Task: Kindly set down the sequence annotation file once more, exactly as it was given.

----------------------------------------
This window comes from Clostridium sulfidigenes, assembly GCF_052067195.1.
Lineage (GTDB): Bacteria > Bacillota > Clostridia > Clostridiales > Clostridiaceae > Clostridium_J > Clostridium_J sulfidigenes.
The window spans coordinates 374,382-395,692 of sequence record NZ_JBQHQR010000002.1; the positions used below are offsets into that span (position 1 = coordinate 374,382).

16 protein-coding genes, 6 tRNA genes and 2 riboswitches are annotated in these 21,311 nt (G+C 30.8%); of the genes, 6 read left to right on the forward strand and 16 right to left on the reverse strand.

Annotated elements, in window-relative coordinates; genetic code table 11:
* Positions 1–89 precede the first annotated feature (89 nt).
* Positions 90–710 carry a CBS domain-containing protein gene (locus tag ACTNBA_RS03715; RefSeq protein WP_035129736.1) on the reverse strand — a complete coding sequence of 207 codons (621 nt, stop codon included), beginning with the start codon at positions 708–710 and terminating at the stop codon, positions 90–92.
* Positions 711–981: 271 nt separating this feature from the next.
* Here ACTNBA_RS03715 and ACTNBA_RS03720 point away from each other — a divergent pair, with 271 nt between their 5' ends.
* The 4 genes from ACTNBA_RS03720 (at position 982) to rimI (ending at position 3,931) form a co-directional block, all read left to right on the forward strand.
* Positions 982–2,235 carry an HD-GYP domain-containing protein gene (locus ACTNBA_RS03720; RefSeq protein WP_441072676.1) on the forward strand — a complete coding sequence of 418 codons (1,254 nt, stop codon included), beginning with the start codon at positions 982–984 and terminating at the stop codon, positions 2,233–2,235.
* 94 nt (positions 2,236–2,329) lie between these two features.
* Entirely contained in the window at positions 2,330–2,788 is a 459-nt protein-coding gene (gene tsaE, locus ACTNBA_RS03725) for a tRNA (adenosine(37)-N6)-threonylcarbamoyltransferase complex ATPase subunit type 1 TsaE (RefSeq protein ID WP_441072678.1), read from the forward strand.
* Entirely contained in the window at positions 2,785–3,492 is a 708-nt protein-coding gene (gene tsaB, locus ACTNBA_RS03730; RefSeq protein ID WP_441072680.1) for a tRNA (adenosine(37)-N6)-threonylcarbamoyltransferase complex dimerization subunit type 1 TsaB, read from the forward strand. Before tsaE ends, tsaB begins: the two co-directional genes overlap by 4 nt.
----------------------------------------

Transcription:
This window comes from Clostridium sulfidigenes, assembly GCF_052067195.1.
Lineage (GTDB): Bacteria > Bacillota > Clostridia > Clostridiales > Clostridiaceae > Clostridium_J > Clostridium_J sulfidigenes.
The window spans coordinates 374,382-395,692 of sequence record NZ_JBQHQR010000002.1; the positions used below are offsets into that span (position 1 = coordinate 374,382).

16 protein-coding genes, 6 tRNA genes and 2 riboswitches are annotated in these 21,311 nt (G+C 30.8%); of the genes, 6 read left to right on the forward strand and 16 right to left on the reverse strand.

Annotated elements, in window-relative coordinates; genetic code table 11:
* Positions 1–89 precede the first annotated feature (89 nt).
* Positions 90–710 carry a CBS domain-containing protein gene (locus tag ACTNBA_RS03715; RefSeq protein WP_035129736.1) on the reverse strand — a complete coding sequence of 207 codons (621 nt, stop codon included), beginning with the start codon at positions 708–710 and terminating at the stop codon, positions 90–92.
* Positions 711–981: 271 nt separating this feature from the next.
* Here ACTNBA_RS03715 and ACTNBA_RS03720 point away from each other — a divergent pair, with 271 nt between their 5' ends.
* The 4 genes from ACTNBA_RS03720 (at position 982) to rimI (ending at position 3,931) form a co-directional block, all read left to right on the forward strand.
* Positions 982–2,235 carry an HD-GYP domain-containing protein gene (locus ACTNBA_RS03720; RefSeq protein WP_441072676.1) on the forward strand — a complete coding sequence of 418 codons (1,254 nt, stop codon included), beginning with the start codon at positions 982–984 and terminating at the stop codon, positions 2,233–2,235.
* 94 nt (positions 2,236–2,329) lie between these two features.
* Entirely contained in the window at positions 2,330–2,788 is a 459-nt protein-coding gene (gene tsaE, locus ACTNBA_RS03725) for a tRNA (adenosine(37)-N6)-threonylcarbamoyltransferase complex ATPase subunit type 1 TsaE (RefSeq protein ID WP_441072678.1), read from the forward strand.
* Entirely contained in the window at positions 2,785–3,492 is a 708-nt protein-coding gene (gene tsaB, locus ACTNBA_RS03730; RefSeq protein ID WP_441072680.1) for a tRNA (adenosine(37)-N6)-threonylcarbamoyltransferase complex dimerization subunit type 1 TsaB, read from the forward strand. Before tsaE ends, tsaB begins: the two co-directional genes overlap by 4 nt.